Nine killed. Millions in damage. A 34-mile-long slash of death and destruction.
Nov. 11, 1911 — 11/11/11: The freakishly warm and humid weather that sunny Saturday set the stage for Rock County's worst weather disaster.
"It was so warm that morning. It was a muggy day," the late Mae Thompson of Evansville remembered in a 1999 interview. She was 11 at the time.
Shortly before 2 p.m., it was 74 degrees. Then, in a matter of minutes, the temperature plummeted 10 degrees in downtown Janesville. By that night, it had fallen to zero.
A massive cold front had slammed into the warm air, unleashing a rash of storms and tornadoes throughout the Midwest.
The most powerful tornado that day was an F4 twister that tore up Rock County with 200 mph winds from its southwest to northeast corners.
It touched down near Brodhead shortly after 2 p.m. and stayed on or near the ground for some 20 minutes; its swath of destruction ranged from 100 yards to almost a quarter mile wide.
"The wind came up, and it got dark. I was scared to death," Thompson said.
Her family ducked into the farmhouse basement for shelter.
"It just whizzed right through. I could hear the whistle of it," Thompson recalled. "It took some trees at our place."
The twister turned north just west of Janesville, then a city of some 14,000, and passed between the then-separate villages of Milton and Milton Junction. Then it slanted northeast and spent its force in the town of Lima.
The nine victims died horrible, painful deaths.
The tragedy was most poignant for the Schmidt family. Three of five family members were killed outright on their farm a mile and half from Hanover. A fourth — 14-year-old Albert — died the following Monday.
Family patriarch Anton Schmidt, a 55-year-old widower, died when the wind slammed him to his barn floor.
His daughters, Alice, 19, and Reggie, 9, were hurled more than 800 feet; they were found with broken necks.
But a homeless man who had sought shelter in the Schmidt barn survived unscathed. He hung onto the floor as the barn was blown over him.
Among the dead were a newlywed bride, Elizabeth Proede, who lived between Brodhead and Orfordville, and two other young girls, Helen Austin, 3, town of Lima, and Amy Korbin, 8, who lived between Janesville and Milton.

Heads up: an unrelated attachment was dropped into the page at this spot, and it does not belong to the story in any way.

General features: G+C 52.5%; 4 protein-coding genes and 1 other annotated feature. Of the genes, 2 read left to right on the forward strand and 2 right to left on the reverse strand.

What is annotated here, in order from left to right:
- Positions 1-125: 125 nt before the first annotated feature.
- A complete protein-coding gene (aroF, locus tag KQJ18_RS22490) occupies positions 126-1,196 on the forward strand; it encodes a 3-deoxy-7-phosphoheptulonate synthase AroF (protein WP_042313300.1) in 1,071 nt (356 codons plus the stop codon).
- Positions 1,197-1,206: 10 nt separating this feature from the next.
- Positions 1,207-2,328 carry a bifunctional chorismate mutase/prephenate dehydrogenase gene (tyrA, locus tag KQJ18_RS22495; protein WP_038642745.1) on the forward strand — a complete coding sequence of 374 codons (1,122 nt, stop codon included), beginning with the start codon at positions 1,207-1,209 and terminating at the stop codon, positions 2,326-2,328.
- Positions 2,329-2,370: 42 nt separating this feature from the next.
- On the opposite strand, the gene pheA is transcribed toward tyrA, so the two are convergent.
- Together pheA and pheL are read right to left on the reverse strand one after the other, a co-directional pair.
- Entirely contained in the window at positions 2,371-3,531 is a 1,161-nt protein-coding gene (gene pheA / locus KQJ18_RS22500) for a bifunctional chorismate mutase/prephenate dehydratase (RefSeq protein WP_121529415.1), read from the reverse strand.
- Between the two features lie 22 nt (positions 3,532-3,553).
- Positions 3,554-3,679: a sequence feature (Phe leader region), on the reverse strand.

Leo Lentz, 16, of Hanover was killed when the barn he was helping a neighbor build blew down on him, and a Mrs. John Crowder died near Orfordville.
Besides the nine deaths, 13 people were reported as seriously injured.
Severe damage was widespread. Estimated then at $1 million, it would be about $23 million now.
The twister blasted frame houses and barns into splinters. Others were blown off their foundations.
The storm demolished the two-story, brick Milton Gas Works. The Willowdale School west of Janesville and the Saunders School near Milton, also known as the Hudson School, were destroyed.
At a farm east of Hanover, the tornado twisted a buggy around a broken tree.
The next day, residents boarded a train in Footville to view the damage in Hanover. The late Ella Dunbar, then 15 and living in western Rock County, was among them.
"We were dumbfounded," she recalled. "We didn't realize all that happened. I saw that buggy in the tree. I saw splinters driven through poles."
Scores of acres of corn, on the plant and in shocks, were flattened. The wind whipped feathers from chickens; hundreds of birds froze to death.
Travel and communication were almost impossible. Uprooted trees and severed telephone poles blocked highways. Roads were lined with dead animals.
Persistently strong winds and bitter cold through Sunday made life miserable for those who lost their homes.
The survivors quickly began helping their neighbors: clearing debris, opening roads, sheltering the suddenly homeless, finding and feeding scattered livestock.
"Everybody got together and helped clean up," Thompson said.
Convoys of cars carried food, fuel and clothing to rural families. The Janesville Daily Gazette started collecting money for the victims.
By the storm's anniversary, the gas works had been rebuilt. And within the year, the Daily Gazette reported, "the farm houses destroyed have been rebuilt, the school houses reconstructed, and the first anniversary of the terrible disaster finds many of the sufferers in a fair way to regain some of the toll of years that was swept away the Terrible Saturday Afternoon a year ago."